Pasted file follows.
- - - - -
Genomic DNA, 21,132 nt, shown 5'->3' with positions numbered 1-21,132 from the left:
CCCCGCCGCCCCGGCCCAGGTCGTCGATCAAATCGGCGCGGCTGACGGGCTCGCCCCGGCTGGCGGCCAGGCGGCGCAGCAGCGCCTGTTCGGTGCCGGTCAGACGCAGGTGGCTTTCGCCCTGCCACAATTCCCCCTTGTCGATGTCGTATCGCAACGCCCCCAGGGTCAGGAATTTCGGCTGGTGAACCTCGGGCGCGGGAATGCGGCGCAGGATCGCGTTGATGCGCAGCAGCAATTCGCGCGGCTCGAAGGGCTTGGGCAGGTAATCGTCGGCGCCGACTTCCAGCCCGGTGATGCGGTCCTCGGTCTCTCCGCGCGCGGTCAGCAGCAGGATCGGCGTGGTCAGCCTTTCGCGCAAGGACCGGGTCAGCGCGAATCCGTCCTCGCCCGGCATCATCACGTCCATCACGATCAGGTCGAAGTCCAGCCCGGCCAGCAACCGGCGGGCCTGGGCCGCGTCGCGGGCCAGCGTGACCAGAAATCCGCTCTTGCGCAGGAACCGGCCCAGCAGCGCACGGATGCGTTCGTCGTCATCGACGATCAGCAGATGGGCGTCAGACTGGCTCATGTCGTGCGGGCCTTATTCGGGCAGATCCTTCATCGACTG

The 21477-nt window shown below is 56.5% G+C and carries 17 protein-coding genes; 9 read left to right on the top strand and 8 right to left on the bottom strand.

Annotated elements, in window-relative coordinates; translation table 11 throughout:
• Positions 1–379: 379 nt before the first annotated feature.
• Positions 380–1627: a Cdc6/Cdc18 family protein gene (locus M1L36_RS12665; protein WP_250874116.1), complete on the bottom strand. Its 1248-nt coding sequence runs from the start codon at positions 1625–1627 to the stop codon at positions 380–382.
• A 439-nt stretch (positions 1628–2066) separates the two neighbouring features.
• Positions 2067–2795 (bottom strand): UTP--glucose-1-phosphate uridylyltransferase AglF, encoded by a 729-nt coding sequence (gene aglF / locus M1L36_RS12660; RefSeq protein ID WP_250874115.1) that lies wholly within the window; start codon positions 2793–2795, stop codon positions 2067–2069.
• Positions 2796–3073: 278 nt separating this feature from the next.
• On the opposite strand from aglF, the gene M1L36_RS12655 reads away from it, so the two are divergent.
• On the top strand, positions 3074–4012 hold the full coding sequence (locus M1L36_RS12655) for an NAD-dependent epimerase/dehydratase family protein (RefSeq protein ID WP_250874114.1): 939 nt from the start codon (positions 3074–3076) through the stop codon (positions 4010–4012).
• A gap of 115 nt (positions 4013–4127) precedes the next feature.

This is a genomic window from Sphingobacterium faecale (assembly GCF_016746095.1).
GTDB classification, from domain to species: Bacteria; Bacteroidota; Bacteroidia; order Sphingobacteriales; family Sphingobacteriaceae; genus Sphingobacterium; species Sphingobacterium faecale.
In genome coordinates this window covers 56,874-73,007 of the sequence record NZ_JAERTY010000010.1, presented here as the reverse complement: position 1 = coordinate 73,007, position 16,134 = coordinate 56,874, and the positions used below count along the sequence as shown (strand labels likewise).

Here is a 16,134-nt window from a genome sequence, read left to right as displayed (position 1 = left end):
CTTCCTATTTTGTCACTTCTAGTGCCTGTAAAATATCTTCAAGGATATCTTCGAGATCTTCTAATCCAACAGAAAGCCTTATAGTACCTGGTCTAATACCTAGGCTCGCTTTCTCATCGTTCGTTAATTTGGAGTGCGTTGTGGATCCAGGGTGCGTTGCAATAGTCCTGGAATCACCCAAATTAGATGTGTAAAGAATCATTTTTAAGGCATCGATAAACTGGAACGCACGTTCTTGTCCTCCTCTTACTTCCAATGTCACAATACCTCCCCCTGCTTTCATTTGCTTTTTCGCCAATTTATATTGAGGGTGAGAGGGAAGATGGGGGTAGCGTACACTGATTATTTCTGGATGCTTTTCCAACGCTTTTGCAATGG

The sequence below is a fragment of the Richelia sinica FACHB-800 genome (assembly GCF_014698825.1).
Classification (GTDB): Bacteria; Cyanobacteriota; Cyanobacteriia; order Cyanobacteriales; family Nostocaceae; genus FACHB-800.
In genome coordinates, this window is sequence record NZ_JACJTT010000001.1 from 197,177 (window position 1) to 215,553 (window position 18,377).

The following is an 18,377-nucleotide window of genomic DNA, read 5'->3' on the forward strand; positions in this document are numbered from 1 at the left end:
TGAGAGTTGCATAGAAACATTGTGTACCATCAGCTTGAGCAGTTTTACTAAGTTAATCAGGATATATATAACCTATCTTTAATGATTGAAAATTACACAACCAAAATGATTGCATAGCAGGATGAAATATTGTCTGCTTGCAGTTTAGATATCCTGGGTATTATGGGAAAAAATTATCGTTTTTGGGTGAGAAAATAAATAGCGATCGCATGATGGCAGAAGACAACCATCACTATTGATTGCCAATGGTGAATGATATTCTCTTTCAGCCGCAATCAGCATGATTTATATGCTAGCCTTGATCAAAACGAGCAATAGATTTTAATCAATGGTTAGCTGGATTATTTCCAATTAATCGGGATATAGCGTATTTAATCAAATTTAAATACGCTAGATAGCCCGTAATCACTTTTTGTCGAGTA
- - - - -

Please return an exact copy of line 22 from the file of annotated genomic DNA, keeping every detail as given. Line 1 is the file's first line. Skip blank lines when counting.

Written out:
TGAGAGTTGCATAGAAACATTGTGTACCATCAGCTTGAGCAGTTTTACTAAGTTAATCAGGATATATATAACCTATCTTTAATGATTGAAAATTACACAACCAAAATGATTGCATAGCAGGATGAAATATTGTCTGCTTGCAGTTTAGATATCCTGGGTATTATGGGAAAAAATTATCGTTTTTGGGTGAGAAAATAAATAGCGATCGCATGATGGCAGAAGACAACCATCACTATTGATTGCCAATGGTGAATGATATTCTCTTTCAGCCGCAATCAGCATGATTTATATGCTAGCCTTGATCAAAACGAGCAATAGATTTTAATCAATGGTTAGCTGGATTATTTCCAATTAATCGGGATATAGCGTATTTAATCAAATTTAAATACGCTAGATAGCCCGTAATCACTTTTTGTCGAGTA